The little blue book that opens doors around the world is about to get a big technological face-lift.
Beginning next year, new U.S. passports will contain a computer chip embedded in the back cover that will store all of the document's printed biographic information plus a digital photograph that authorities say is harder to alter.
The microchip, which won't be noticeable, can be waved in front of a reader without contact -- similar to the E-ZPass system -- and will contain enough room to ultimately hold multiple photos or other identifying marks, said Kelly Shannon, spokeswoman for the Bureau of Consular Affairs.
The switch to a computer chip aims to address security concerns raised in the wake of 9/11, Shannon said. Although travelers will not be required to replace existing passports, any renewed or new passports issued by mid-2005 will contain the microchip.
The same applies to foreign travelers entering the United States: After September 2005, new passports issued to residents of non-visa countries, such as France or Spain, must contain a chip.
"With the old passport, someone could physically cut into the passport photo," Shannon said. "It's going to make it much more difficult to tamper with. What we're really looking to do is verify more thoroughly who is traveling."
As with any technological innovation, the new passports will only be as good as those who monitor them, said Daniel Solove, a professor at George Washington University Law School and author of "The Digital Person: Technology and Privacy in the Information Age."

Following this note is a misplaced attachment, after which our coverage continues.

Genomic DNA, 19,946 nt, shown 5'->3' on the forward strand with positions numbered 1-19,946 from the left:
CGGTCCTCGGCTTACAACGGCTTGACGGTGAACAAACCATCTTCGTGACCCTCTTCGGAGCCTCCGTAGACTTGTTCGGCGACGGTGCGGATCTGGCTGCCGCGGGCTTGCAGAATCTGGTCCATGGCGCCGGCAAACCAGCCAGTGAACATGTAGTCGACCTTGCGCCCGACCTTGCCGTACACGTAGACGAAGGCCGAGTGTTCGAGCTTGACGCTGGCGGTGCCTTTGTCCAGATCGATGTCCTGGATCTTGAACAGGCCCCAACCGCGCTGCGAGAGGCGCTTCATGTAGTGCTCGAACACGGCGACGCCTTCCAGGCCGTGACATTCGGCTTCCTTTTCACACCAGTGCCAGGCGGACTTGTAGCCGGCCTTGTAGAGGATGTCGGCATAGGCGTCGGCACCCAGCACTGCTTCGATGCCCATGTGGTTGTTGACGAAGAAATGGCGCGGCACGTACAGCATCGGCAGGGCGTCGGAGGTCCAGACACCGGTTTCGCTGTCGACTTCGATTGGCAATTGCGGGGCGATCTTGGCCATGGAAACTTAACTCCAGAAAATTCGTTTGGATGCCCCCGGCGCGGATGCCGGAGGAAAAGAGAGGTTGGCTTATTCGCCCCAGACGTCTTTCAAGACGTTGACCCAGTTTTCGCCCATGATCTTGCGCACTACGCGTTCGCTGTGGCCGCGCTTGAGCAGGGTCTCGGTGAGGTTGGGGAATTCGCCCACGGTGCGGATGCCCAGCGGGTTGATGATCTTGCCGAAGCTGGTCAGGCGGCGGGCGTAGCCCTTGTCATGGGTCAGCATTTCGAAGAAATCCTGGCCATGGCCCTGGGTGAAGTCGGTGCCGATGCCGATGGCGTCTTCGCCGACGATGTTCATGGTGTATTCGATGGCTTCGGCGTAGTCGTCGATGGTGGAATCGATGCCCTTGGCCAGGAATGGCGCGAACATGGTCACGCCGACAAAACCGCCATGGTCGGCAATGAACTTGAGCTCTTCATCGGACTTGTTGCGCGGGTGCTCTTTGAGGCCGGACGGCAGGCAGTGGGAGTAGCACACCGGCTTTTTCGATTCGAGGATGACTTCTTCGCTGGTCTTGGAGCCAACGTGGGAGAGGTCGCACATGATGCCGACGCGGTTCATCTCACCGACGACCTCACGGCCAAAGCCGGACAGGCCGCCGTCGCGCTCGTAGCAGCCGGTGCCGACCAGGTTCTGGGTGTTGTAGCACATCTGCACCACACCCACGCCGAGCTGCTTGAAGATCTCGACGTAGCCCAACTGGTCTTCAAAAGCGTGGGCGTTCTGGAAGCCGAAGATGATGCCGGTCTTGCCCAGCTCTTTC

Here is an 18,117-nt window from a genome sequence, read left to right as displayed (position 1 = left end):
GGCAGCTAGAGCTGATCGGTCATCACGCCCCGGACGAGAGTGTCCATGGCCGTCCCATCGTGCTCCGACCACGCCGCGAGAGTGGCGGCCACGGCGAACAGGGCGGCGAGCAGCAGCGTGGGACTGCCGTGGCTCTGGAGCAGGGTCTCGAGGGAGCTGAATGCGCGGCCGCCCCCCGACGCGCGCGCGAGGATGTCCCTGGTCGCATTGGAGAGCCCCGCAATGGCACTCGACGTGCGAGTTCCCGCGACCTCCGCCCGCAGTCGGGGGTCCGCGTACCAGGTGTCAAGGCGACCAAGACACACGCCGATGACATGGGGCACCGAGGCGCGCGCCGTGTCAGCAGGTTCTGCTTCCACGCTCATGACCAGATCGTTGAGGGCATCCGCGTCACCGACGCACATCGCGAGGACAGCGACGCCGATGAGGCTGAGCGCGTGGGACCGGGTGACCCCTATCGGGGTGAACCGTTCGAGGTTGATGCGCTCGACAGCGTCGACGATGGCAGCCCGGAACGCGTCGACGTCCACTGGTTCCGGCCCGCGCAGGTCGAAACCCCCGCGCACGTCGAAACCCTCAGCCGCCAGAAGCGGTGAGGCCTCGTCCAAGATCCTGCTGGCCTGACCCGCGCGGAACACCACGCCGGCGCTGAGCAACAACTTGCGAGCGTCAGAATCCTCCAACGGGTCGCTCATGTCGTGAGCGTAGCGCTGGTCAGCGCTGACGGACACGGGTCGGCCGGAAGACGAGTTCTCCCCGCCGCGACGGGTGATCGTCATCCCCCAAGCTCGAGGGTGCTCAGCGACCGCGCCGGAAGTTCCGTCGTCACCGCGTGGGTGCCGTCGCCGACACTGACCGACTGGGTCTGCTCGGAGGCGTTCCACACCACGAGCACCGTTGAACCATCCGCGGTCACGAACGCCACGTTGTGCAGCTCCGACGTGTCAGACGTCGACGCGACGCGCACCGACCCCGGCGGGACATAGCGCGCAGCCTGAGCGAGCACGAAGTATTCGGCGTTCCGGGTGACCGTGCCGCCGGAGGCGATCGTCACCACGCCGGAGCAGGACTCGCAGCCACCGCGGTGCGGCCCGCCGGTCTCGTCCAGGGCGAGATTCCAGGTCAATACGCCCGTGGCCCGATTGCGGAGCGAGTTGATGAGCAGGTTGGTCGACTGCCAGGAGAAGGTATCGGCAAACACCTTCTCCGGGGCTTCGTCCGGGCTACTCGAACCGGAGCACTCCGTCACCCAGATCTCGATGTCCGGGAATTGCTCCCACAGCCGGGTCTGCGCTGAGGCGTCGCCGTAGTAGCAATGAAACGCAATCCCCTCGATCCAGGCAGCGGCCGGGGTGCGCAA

Whether a thief can use someone else's chip will depend on how many points of identification screeners will require at points of entry and departure, Solove said.
Moreover, if a document that stores a fingerprint or retina scan is lost or stolen, the identifying mark can be replaced, but Solove said the process will take time.
The changes have been met with resistance from civil rights advocates and legal experts who say the technology brings the country one step closer to a Big Brother future.
Although federal officials stress that the chip will contain the same information currently printed on a passport, members of the American Civil Liberties Union say they are primarily worried about the non-contact nature of the chip, which raises the possibility that the contents could be read surreptitiously.
"They send out a little radio signal with data on it, which means that anybody with a reader who comes into range of your passport can get all the data off your passport," said Jay Stanley, spokesman for the ACLU's Technology and Liberty Project, which has met with the head of consular affairs. "Theoretically, an FBI agent could walk into a mosque and suck up the identities of anyone in there."
Although the chip can be read only as far away as 10 centimeters, Stanley said it wouldn't take long for black market technology to catch up and for someone to design rogue readers that could pick up information from farther away.
The technology used to create the microchip stems from the rapidly growing field of biometrics, a form of identifying people using physical characteristics, such as a fingerprint or an iris scan.
Several states, including Virginia, are considering using biometrics on driver's licenses. Two years ago, officials at the Super Bowl in San Diego wanted to use facial recognition security cameras to scan the stadium, but the idea was ditched after the technology proved too inaccurate to pick a criminal from a crowd.
In New Jersey, legislators are drafting a law that aims to restrict unauthorized use of biometrics. Under the bill, which is expected to emerge from a Senate subcommittee in January, law enforcement would need court approval -- similar to a search warrant -- to access a person's biometrics. Commercial use would be limited to prevent identity theft.